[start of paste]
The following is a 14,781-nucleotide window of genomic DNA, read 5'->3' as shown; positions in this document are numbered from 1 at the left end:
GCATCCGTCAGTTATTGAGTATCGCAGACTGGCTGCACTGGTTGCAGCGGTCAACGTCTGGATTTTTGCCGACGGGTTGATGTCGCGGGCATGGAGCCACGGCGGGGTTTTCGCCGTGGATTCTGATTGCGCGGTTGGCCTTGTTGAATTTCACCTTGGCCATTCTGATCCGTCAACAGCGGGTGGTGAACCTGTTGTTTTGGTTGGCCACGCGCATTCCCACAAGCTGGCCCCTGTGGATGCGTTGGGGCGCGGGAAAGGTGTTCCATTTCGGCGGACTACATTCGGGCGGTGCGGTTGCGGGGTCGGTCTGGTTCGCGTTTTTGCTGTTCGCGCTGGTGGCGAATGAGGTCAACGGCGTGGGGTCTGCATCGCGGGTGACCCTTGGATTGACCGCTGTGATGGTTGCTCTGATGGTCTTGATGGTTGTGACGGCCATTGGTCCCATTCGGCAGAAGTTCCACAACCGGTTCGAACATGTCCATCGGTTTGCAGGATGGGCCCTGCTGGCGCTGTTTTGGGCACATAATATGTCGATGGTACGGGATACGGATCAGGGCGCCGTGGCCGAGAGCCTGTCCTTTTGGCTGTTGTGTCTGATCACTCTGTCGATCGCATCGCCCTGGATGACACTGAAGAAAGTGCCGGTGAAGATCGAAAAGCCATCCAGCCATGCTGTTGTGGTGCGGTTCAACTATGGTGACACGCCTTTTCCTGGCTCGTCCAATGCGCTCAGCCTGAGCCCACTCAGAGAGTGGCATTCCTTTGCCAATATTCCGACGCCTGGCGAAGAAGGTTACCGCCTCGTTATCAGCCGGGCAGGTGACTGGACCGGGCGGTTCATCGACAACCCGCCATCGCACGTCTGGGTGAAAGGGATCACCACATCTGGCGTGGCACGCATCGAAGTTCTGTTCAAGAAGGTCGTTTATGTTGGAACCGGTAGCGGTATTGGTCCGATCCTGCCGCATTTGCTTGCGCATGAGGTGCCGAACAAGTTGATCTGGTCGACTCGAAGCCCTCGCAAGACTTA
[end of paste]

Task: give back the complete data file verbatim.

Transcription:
The following is a 14,781-nucleotide window of genomic DNA, read 5'->3' as shown; positions in this document are numbered from 1 at the left end:
GCATCCGTCAGTTATTGAGTATCGCAGACTGGCTGCACTGGTTGCAGCGGTCAACGTCTGGATTTTTGCCGACGGGTTGATGTCGCGGGCATGGAGCCACGGCGGGGTTTTCGCCGTGGATTCTGATTGCGCGGTTGGCCTTGTTGAATTTCACCTTGGCCATTCTGATCCGTCAACAGCGGGTGGTGAACCTGTTGTTTTGGTTGGCCACGCGCATTCCCACAAGCTGGCCCCTGTGGATGCGTTGGGGCGCGGGAAAGGTGTTCCATTTCGGCGGACTACATTCGGGCGGTGCGGTTGCGGGGTCGGTCTGGTTCGCGTTTTTGCTGTTCGCGCTGGTGGCGAATGAGGTCAACGGCGTGGGGTCTGCATCGCGGGTGACCCTTGGATTGACCGCTGTGATGGTTGCTCTGATGGTCTTGATGGTTGTGACGGCCATTGGTCCCATTCGGCAGAAGTTCCACAACCGGTTCGAACATGTCCATCGGTTTGCAGGATGGGCCCTGCTGGCGCTGTTTTGGGCACATAATATGTCGATGGTACGGGATACGGATCAGGGCGCCGTGGCCGAGAGCCTGTCCTTTTGGCTGTTGTGTCTGATCACTCTGTCGATCGCATCGCCCTGGATGACACTGAAGAAAGTGCCGGTGAAGATCGAAAAGCCATCCAGCCATGCTGTTGTGGTGCGGTTCAACTATGGTGACACGCCTTTTCCTGGCTCGTCCAATGCGCTCAGCCTGAGCCCACTCAGAGAGTGGCATTCCTTTGCCAATATTCCGACGCCTGGCGAAGAAGGTTACCGCCTCGTTATCAGCCGGGCAGGTGACTGGACCGGGCGGTTCATCGACAACCCGCCATCGCACGTCTGGGTGAAAGGGATCACCACATCTGGCGTGGCACGCATCGAAGTTCTGTTCAAGAAGGTCGTTTATGTTGGAACCGGTAGCGGTATTGGTCCGATCCTGCCGCATTTGCTTGCGCATGAGGTGCCGAACAAGTTGATCTGGTCGACTCGAAGCCCTCGCAAGACTTA